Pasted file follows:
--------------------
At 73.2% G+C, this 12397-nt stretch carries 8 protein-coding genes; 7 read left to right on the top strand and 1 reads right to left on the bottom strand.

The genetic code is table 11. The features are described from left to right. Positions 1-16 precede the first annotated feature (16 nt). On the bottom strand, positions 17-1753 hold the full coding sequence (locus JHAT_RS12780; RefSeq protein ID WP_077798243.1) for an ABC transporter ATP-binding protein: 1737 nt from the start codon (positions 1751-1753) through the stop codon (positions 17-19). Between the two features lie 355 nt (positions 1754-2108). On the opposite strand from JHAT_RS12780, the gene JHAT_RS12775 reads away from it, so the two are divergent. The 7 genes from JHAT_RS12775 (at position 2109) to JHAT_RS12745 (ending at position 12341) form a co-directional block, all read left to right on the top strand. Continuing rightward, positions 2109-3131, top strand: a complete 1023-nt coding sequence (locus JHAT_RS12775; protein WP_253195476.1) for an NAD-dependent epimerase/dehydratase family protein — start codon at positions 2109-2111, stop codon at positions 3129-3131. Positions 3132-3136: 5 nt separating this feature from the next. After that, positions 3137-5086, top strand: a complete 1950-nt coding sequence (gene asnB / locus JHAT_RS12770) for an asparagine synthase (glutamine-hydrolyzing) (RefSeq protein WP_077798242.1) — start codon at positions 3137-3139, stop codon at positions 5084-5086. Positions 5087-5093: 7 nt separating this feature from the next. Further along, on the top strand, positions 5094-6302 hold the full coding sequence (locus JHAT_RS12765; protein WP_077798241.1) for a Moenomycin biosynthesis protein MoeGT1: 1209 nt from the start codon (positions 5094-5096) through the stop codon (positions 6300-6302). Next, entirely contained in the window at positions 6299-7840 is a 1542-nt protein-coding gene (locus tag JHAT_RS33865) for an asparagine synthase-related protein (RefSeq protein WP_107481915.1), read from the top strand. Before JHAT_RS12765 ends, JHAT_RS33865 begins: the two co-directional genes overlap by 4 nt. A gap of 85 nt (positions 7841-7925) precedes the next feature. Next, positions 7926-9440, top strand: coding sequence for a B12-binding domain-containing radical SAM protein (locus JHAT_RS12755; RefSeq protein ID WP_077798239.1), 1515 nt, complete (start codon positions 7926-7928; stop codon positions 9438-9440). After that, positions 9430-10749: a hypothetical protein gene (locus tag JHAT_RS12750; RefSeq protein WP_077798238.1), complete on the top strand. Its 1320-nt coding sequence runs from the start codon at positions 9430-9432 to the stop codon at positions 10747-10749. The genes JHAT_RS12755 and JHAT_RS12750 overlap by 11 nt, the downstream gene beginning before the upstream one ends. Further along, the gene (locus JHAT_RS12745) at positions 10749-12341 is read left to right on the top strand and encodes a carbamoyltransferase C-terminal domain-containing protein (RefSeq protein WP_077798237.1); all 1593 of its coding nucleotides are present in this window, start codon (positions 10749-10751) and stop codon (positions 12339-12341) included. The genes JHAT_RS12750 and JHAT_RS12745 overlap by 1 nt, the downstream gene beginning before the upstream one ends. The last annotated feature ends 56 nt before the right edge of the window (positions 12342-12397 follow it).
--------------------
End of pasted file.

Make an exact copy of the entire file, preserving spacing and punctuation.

At 73.2% G+C, this 12397-nt stretch carries 8 protein-coding genes; 7 read left to right on the top strand and 1 reads right to left on the bottom strand.

The genetic code is table 11. The features are described from left to right. Positions 1-16 precede the first annotated feature (16 nt). On the bottom strand, positions 17-1753 hold the full coding sequence (locus JHAT_RS12780; RefSeq protein ID WP_077798243.1) for an ABC transporter ATP-binding protein: 1737 nt from the start codon (positions 1751-1753) through the stop codon (positions 17-19). Between the two features lie 355 nt (positions 1754-2108). On the opposite strand from JHAT_RS12780, the gene JHAT_RS12775 reads away from it, so the two are divergent. The 7 genes from JHAT_RS12775 (at position 2109) to JHAT_RS12745 (ending at position 12341) form a co-directional block, all read left to right on the top strand. Continuing rightward, positions 2109-3131, top strand: a complete 1023-nt coding sequence (locus JHAT_RS12775; protein WP_253195476.1) for an NAD-dependent epimerase/dehydratase family protein — start codon at positions 2109-2111, stop codon at positions 3129-3131. Positions 3132-3136: 5 nt separating this feature from the next. After that, positions 3137-5086, top strand: a complete 1950-nt coding sequence (gene asnB / locus JHAT_RS12770) for an asparagine synthase (glutamine-hydrolyzing) (RefSeq protein WP_077798242.1) — start codon at positions 3137-3139, stop codon at positions 5084-5086. Positions 5087-5093: 7 nt separating this feature from the next. Further along, on the top strand, positions 5094-6302 hold the full coding sequence (locus JHAT_RS12765; protein WP_077798241.1) for a Moenomycin biosynthesis protein MoeGT1: 1209 nt from the start codon (positions 5094-5096) through the stop codon (positions 6300-6302). Next, entirely contained in the window at positions 6299-7840 is a 1542-nt protein-coding gene (locus tag JHAT_RS33865) for an asparagine synthase-related protein (RefSeq protein WP_107481915.1), read from the top strand. Before JHAT_RS12765 ends, JHAT_RS33865 begins: the two co-directional genes overlap by 4 nt. A gap of 85 nt (positions 7841-7925) precedes the next feature. Next, positions 7926-9440, top strand: coding sequence for a B12-binding domain-containing radical SAM protein (locus JHAT_RS12755; RefSeq protein ID WP_077798239.1), 1515 nt, complete (start codon positions 7926-7928; stop codon positions 9438-9440). After that, positions 9430-10749: a hypothetical protein gene (locus tag JHAT_RS12750; RefSeq protein WP_077798238.1), complete on the top strand. Its 1320-nt coding sequence runs from the start codon at positions 9430-9432 to the stop codon at positions 10747-10749. The genes JHAT_RS12755 and JHAT_RS12750 overlap by 11 nt, the downstream gene beginning before the upstream one ends. Further along, the gene (locus JHAT_RS12745) at positions 10749-12341 is read left to right on the top strand and encodes a carbamoyltransferase C-terminal domain-containing protein (RefSeq protein WP_077798237.1); all 1593 of its coding nucleotides are present in this window, start codon (positions 10749-10751) and stop codon (positions 12339-12341) included. The genes JHAT_RS12750 and JHAT_RS12745 overlap by 1 nt, the downstream gene beginning before the upstream one ends. The last annotated feature ends 56 nt before the right edge of the window (positions 12342-12397 follow it).